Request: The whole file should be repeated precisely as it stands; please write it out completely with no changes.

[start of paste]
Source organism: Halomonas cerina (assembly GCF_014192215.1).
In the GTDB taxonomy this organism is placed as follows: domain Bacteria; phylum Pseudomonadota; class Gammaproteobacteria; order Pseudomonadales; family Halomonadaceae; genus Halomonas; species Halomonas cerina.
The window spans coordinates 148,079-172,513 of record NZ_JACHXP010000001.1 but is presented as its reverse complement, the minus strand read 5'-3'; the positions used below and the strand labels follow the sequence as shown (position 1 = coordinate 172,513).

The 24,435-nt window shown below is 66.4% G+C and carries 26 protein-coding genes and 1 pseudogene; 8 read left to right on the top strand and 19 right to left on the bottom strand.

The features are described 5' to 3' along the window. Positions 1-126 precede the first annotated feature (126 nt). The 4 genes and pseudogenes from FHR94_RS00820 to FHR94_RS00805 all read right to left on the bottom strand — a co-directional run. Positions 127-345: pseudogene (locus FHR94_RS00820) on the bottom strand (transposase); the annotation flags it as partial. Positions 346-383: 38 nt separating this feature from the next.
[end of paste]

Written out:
Source organism: Halomonas cerina (assembly GCF_014192215.1).
In the GTDB taxonomy this organism is placed as follows: domain Bacteria; phylum Pseudomonadota; class Gammaproteobacteria; order Pseudomonadales; family Halomonadaceae; genus Halomonas; species Halomonas cerina.
The window spans coordinates 148,079-172,513 of record NZ_JACHXP010000001.1 but is presented as its reverse complement, the minus strand read 5'-3'; the positions used below and the strand labels follow the sequence as shown (position 1 = coordinate 172,513).

The 24,435-nt window shown below is 66.4% G+C and carries 26 protein-coding genes and 1 pseudogene; 8 read left to right on the top strand and 19 right to left on the bottom strand.

The features are described 5' to 3' along the window. Positions 1-126 precede the first annotated feature (126 nt). The 4 genes and pseudogenes from FHR94_RS00820 to FHR94_RS00805 all read right to left on the bottom strand — a co-directional run. Positions 127-345: pseudogene (locus FHR94_RS00820) on the bottom strand (transposase); the annotation flags it as partial. Positions 346-383: 38 nt separating this feature from the next.